Sessions omitted the last phrase, “against this filth,” from his speech, but the published version sparked outrage from advocates, who connected Sessions’ imagery to many similar instances throughout Trump’s campaign.
Read: Trump calls immigrants “animals” who “slice and dice” young girls at unhinged rally in Ohio, July 27, Shareblue
The takeaway here is the Trump administration’s continued and disproportionate focus on the tired and untrue “immigration-drug-crime” connection. This is where we must sharpen our focus and connect the dots between this decades-long mis-information campaign, ICE’s war on immigrants, and a new wave of public animosity — always bubbling under the nation’s surface but now boiling over.
The Southern Poverty Law Center has been tracking a surge of hate-related incidents since Trump’s election, with the highest number of them being anti-immigrant in nature. Source: Hatewatch
If we take a closer look at ICE’s communications, we see how they reflect the Trump administration’s intent to further propagandize the false conflation between immigration and crime. “Repeat a lie often enough and it becomes the truth,” is a maxim often attributed to Nazi Propaganda Minister general Joseph Goebbels. But most official definitions of the term “propaganda” focus less on whether or not information being disseminated is a flat-out lie, and more on it being biased, incomplete, or misleading in service of a political end.
Undoubtedly, ICE lies, but even ICE’s communications that may be truthful reveal a selective and propagandistic pattern that create a false illusion of immigration threat that over time both reinforces public misperceptions about immigrants and justifies ICE’s existence.
Let’s look at some of ICE’s communications.
ICE’s Press Releases:
ICE’s “Top Stories” for the month of July include headlines on: “Criminal Aliens,” “Marriage Fraud,” “Human Trafficking,” “Child Sex Trafficking,” “Drug Trafficking,” “Murder,” “Aggravated Homicide,” “Child Predator,” “Child Pornography,” “Assassin,” “Underage Prostitution” … you get the picture.
ICE’s Twitter Feed:
Similar to ICE’s Press Releases, themes seen in ICE’s Twitter feed show an overwhelming focus on crimes of child predation and human, sex, and drug trafficking.
We will not post any comments or public responses here, but they are nasty. While they parrot decades or centuries-old misconceptions about immigrants, they also reflect a newly emboldened anti-immigrant sentiment in the age of Trump.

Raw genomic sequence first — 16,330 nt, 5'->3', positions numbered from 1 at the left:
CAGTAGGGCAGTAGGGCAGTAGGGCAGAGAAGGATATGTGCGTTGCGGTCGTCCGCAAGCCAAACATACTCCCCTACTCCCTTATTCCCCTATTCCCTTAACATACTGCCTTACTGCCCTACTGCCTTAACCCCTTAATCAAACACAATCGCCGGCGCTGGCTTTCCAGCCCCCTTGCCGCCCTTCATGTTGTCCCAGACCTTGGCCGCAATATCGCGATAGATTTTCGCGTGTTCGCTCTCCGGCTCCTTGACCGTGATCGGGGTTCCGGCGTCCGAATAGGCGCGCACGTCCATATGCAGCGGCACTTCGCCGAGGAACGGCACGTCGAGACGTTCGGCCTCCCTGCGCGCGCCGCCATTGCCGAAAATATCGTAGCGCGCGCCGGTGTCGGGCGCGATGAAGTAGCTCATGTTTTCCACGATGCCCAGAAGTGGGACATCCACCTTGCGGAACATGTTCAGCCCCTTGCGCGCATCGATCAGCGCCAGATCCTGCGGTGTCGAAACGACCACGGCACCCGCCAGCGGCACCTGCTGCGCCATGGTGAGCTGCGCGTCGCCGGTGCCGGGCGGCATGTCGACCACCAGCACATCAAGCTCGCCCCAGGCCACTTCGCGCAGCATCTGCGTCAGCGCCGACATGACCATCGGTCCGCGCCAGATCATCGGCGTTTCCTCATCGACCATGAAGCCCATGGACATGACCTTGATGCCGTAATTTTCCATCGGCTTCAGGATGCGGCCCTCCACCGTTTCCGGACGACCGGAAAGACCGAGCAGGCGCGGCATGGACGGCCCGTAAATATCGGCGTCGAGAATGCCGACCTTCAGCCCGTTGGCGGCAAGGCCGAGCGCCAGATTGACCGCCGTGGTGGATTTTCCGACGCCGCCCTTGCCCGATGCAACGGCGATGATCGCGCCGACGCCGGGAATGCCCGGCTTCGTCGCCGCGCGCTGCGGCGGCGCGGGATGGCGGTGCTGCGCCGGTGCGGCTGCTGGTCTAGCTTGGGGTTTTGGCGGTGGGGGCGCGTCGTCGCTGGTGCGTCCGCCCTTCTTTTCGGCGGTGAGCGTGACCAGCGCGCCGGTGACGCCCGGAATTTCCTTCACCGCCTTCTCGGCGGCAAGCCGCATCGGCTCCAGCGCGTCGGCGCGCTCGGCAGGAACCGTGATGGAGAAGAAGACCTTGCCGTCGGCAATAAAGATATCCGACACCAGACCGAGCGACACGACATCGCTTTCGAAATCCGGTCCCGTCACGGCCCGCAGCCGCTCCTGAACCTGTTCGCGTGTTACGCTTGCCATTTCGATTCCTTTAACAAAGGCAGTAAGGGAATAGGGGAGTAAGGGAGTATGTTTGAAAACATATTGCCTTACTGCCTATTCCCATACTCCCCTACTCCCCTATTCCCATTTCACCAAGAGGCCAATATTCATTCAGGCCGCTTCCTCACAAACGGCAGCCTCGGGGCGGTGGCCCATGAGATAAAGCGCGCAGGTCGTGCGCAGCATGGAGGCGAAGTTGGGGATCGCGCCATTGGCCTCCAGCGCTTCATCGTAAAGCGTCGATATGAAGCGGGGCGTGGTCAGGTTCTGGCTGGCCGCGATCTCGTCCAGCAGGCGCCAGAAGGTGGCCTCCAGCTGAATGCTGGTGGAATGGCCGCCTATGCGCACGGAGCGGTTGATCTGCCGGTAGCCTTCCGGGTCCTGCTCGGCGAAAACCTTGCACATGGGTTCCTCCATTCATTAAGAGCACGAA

Now, let’s look at reality.
There is no criminal immigrant threat facing our nation. There is not, nor has there ever been, a positive correlation between immigration and crime, nor between Sanctuary cities and crime.
On July 12, Jeff Sessions gave a speech on law enforcement and Sanctuary cities in Las Vegas. He cited a University of California, Riverside, study to support his claim that cities with sanctuary policies have higher violent crime rates. Except he was wrong — the study proves the opposite.
The study’s authors were quick to call Sessions out for his failed attempt to co-opt their research and flip the script, and we all must continue to do so.
The majority of people targeted for enforcement and removal, who are being arrested and placed in immigration detention, are for low-level crimes. Many people in detention have no criminal record at all, and many are asylum seekers.
The Washington Post reported in April that ICE data shows that half of 675 immigrants arrested in raids after Trump’s inauguration had only traffic tickets or no record at all. An analysis of ICE detainer requests (requests to transfer someone from criminal to immigration custody), which Trump’s weekly VOICE lists tried, and failed, to selectively show otherwise, reveals the same trend — the five most common crimes in detainer requests are DUIs, traffic offenses, illegal entry, marijuana, and miscellaneous drug charges.
Read Black Lives Matter co-founder Opal Tometi writing for Time about how deeply-flawed laws passed in 1996 have criminalized immigrants and buttressed an exploding immigration detention system.
But ultimately, we miss the point and play along with Trump’s game when we argue over levels of criminality. Our entire immigration detention system was founded and operates on a set of lies, propagated by white supremacist groups who have made it into the mainstream. We must reject it fully.
Trump’s war on immigrants is an assault on truth. And we won’t stand for it.